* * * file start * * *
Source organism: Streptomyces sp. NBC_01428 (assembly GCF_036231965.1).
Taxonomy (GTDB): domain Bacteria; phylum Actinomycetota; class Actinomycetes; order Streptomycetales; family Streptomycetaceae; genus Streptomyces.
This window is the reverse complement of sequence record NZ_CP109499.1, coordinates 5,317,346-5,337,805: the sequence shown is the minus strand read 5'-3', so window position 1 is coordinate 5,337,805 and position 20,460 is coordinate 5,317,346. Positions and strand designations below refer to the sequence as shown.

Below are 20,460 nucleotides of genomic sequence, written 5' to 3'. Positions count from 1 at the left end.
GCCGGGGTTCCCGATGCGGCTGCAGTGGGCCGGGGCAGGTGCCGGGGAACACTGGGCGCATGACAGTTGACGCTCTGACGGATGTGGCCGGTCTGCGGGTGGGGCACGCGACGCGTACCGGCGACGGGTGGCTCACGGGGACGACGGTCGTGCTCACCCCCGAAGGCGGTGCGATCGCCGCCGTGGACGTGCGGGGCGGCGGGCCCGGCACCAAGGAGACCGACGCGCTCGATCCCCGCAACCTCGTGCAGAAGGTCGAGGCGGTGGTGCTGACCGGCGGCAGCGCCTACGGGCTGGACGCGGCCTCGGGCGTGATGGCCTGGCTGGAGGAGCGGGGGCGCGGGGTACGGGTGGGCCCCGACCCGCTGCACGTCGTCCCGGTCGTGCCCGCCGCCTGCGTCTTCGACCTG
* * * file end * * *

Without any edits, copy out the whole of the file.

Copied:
Source organism: Streptomyces sp. NBC_01428 (assembly GCF_036231965.1).
Taxonomy (GTDB): domain Bacteria; phylum Actinomycetota; class Actinomycetes; order Streptomycetales; family Streptomycetaceae; genus Streptomyces.
This window is the reverse complement of sequence record NZ_CP109499.1, coordinates 5,317,346-5,337,805: the sequence shown is the minus strand read 5'-3', so window position 1 is coordinate 5,337,805 and position 20,460 is coordinate 5,317,346. Positions and strand designations below refer to the sequence as shown.

Below are 20,460 nucleotides of genomic sequence, written 5' to 3'. Positions count from 1 at the left end.
GCCGGGGTTCCCGATGCGGCTGCAGTGGGCCGGGGCAGGTGCCGGGGAACACTGGGCGCATGACAGTTGACGCTCTGACGGATGTGGCCGGTCTGCGGGTGGGGCACGCGACGCGTACCGGCGACGGGTGGCTCACGGGGACGACGGTCGTGCTCACCCCCGAAGGCGGTGCGATCGCCGCCGTGGACGTGCGGGGCGGCGGGCCCGGCACCAAGGAGACCGACGCGCTCGATCCCCGCAACCTCGTGCAGAAGGTCGAGGCGGTGGTGCTGACCGGCGGCAGCGCCTACGGGCTGGACGCGGCCTCGGGCGTGATGGCCTGGCTGGAGGAGCGGGGGCGCGGGGTACGGGTGGGCCCCGACCCGCTGCACGTCGTCCCGGTCGTGCCCGCCGCCTGCGTCTTCGACCTG